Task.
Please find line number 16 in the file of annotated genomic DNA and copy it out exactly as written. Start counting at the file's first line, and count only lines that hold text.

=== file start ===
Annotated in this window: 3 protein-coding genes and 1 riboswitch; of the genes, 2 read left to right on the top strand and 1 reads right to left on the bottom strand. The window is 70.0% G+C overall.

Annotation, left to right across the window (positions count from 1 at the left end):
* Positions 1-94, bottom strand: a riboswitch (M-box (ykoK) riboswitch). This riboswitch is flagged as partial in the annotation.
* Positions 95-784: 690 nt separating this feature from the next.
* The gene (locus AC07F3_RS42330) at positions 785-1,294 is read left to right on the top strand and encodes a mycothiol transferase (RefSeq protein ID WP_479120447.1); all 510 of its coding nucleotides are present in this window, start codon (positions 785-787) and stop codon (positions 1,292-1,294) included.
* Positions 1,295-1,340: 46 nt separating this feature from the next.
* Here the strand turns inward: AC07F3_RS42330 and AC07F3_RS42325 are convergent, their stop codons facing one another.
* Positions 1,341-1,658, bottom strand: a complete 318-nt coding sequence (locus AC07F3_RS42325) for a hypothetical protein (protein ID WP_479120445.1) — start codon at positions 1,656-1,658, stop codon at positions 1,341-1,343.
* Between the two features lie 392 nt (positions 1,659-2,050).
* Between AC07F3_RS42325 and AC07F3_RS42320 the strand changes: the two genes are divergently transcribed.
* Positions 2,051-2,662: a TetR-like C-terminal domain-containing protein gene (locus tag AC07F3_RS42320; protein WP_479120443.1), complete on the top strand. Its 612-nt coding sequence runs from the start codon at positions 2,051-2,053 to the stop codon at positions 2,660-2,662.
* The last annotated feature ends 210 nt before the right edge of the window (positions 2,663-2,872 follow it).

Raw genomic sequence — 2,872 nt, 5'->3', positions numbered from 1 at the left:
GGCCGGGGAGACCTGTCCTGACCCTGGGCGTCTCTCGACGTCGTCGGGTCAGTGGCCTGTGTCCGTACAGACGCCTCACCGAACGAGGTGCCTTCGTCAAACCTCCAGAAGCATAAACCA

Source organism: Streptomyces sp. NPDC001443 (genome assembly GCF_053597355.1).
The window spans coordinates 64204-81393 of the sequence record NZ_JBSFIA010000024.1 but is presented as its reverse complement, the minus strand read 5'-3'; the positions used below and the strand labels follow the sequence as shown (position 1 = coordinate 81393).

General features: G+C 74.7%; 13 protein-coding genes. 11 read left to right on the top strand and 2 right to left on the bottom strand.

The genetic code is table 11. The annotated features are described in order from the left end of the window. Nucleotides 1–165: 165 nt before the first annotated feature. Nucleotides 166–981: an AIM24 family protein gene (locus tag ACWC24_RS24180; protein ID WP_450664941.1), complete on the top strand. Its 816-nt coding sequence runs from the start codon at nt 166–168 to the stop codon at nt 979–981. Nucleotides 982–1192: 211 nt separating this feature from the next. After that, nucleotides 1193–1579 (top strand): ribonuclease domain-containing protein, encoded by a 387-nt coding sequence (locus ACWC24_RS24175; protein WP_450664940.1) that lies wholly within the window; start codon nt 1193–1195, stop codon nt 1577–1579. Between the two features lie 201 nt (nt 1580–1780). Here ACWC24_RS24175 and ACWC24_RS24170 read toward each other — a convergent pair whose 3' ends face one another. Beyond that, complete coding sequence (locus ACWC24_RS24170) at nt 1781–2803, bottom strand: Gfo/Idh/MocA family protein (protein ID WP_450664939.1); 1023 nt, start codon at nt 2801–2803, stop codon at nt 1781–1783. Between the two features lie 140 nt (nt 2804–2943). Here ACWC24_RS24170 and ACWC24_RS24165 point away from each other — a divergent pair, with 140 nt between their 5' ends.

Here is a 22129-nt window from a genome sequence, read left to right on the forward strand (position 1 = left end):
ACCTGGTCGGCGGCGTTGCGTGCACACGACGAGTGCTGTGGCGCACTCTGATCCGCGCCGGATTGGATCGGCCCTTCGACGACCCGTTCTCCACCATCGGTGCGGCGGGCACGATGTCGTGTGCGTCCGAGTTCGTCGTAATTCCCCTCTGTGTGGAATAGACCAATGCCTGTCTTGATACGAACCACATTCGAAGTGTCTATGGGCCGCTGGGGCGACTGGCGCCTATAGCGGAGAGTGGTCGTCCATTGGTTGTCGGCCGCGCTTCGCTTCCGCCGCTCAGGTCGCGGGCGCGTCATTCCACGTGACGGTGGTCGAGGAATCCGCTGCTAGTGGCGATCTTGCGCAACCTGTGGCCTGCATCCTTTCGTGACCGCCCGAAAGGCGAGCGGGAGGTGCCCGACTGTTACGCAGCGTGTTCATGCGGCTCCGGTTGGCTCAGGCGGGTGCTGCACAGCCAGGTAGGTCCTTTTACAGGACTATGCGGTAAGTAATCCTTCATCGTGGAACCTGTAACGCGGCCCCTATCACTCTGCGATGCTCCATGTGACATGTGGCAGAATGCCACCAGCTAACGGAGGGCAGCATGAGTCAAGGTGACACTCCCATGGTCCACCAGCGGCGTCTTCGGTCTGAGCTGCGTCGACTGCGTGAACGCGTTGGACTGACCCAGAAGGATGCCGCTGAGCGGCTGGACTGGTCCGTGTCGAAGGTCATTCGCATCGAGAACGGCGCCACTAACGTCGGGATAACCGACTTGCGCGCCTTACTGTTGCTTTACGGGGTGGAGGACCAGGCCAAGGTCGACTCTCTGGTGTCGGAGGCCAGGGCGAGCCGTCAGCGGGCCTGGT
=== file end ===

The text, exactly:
The window spans coordinates 64204-81393 of the sequence record NZ_JBSFIA010000024.1 but is presented as its reverse complement, the minus strand read 5'-3'; the positions used below and the strand labels follow the sequence as shown (position 1 = coordinate 81393).